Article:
Amazon.com (Nasdaq: AMZN) cleared every hurdle it had to: First quarter loss, revenue, gross margins and customer accounts all topped Wall Street estimates.
But if you were trying to guess when Amazon.com will be profitable, keep on guessing. Amazon's first quarter results made it clear that the company won't be pinned down. Amazon execs, however, did dangle enough vague statements to keep you hanging on.
Amazon: On the road to profits?
"We believe that over the next three quarters combined, Amazon.com will be operating cash flow positive -- enough, we expect, to more than cover our planned capital expenditures," said CFO Warren Jenson.
What does that cash flow positive part mean exactly? Technically, it means Amazon will be able to fund itself without running back to the market. The rest is purposely vague. Will Amazon be cash flow positive in the second, third and fourth quarters? Just the fourth quarter to compensate for the previous two? The third and fourth? No one knows. "You read it right," said Jeetil Patel, an analyst with DT Alex Brown. "It's pretty unclear."
"We expect our U.S. Books, Music and DVD/Video segment to be profitable on a pro forma operating basis for the full year 2000," said Jenson.
What about the first quarter? How much of a profit is there? A full year is one thing, the second quarter is another.
In the fourth quarter, Amazon made a point of saying its book business was profitable. In the first quarter, there wasn't any such proclamation. When pinned down on an analyst conference call, Jenson did add that Amazon's book business was profitable in the first quarter. His reluctance raises another question -- just how profitable was the book business?
Amazon made a subtle shift last night and started describing itself as a commerce platform. It even introduced a new phrase -- the Amazon Commerce Network (an expanding set of product and service offerings powered by partners). This shift has analysts excited -- you can actually make money.
These commerce network deals encompass Amazon's recent partnerships with Drugstore.com (Nasdaq: DSCM) and HomeGrocer.com (Nasdaq: HOMG) among others. Amazon uses these partnerships to boost margins because companies will pay top dollar for access to the e-tailer's 20 million customers.
The commerce network boosted profit margins to 22.3 percent, well above estimates of 19 percent. Many analysts have speculated that these portal-type deals will provide most of Amazon's future profits. Operating chief Joe Galli disputed that theory.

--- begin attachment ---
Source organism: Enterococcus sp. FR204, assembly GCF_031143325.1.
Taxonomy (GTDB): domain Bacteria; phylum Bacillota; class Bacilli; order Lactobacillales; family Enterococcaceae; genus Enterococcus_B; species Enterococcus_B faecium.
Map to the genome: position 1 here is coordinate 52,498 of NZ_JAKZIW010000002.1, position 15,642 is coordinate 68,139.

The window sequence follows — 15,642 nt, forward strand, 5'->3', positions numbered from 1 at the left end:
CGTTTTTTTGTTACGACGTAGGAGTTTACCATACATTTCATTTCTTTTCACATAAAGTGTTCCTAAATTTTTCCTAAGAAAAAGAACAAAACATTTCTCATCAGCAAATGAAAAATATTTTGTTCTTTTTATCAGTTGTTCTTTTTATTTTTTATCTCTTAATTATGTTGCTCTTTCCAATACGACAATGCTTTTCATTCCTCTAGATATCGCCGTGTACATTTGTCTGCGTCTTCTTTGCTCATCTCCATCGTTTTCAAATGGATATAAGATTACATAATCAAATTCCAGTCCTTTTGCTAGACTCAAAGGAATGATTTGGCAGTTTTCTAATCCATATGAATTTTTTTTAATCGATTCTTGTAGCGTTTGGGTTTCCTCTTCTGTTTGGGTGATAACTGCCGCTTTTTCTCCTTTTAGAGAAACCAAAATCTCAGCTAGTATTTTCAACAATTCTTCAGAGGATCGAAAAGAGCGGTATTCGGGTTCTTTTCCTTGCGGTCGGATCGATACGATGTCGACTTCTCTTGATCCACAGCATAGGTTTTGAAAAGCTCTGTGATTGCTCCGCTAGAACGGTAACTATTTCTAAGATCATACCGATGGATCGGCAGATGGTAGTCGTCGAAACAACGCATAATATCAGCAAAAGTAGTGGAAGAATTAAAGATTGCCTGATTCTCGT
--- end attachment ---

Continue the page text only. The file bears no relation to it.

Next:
Galli said each general manager is responsible for driving profits for Amazon's various retail businesses. He also noted that high-margin marketing deals won't be used as a profit crutch. "Retail is still our backbone," he said.
We'll see. Retail margins are weak and possibly weaker depending on how you count fulfillment costs. Meanwhile, fulfillment costs as a percentage of sales increased to 17 percent from 16 percent in the fourth quarter. And, don't forget that average spending per customer was below expectations at $28. That marketing crutch may not be such a bad thing.
Amazon seems to make progress on expenses, but always has something else to blow big bucks on. This time it's international expansion. Overseas growth is where it's at, said CEO Jeff Bezos.
Amazon won't be spending on distribution centers this year and should be able to meet Christmas demand with less headcount and more efficient processes. But Amazon will still spend heavily to grow overseas.
The bottom line -- the real one, not the one Wall Street tracks -- is a loss of $308 million, including all the bad stuff. That's a huge loss on sales of $574 million. Amazon a few quarters ago hinted at profits in late 2001. We haven't heard anything since.
One analyst projects a profit in 2002, but that's merely a guess. Other optimists predict a profit in 2001 as long as Amazon keeps growing sales.
"They have taken a step in the right direction," said Patel. "But profits are still a ways away." Patel rates Amazon a "market perform" and isn't sure what it would take to boost the company to a "buy." He was awaiting more "guidance" from the company.
Frankly, so are we.
VerticalNet’s strong quarter
What does VerticalNet (Nasdaq: VERT) have to do to get a little respect? Try boosting revenue by 1,320 percent.
VerticalNet, a business-to-business e-commerce company, posted a much smaller than expected loss in its fiscal first quarter as sales ballooned to $27.5 million, compared with $10.1 million in the fourth quarter and $1.9 million a year ago.
Sure, VerticalNet’s growth is attributed to an acquisition, but the sales growth is just the beginning. You may recall a not-so-little deal with Microsoft (Nasdaq: MSFT) recently closed. The first quarter didn't include any revenue from that partnership. VerticalNet's storefronts will grow exponentially courtesy of the Microsoft deal.
If B2B stocks boom again, VerticalNet may be in front of the pack. The company also has $208 million in cash. In a recent interview with ZDII, CEO Mark Walsh said the company will be profitable in the third quarter of 2001.
Given the first quarter growth, maybe that profit timetable will be pushed up a bit.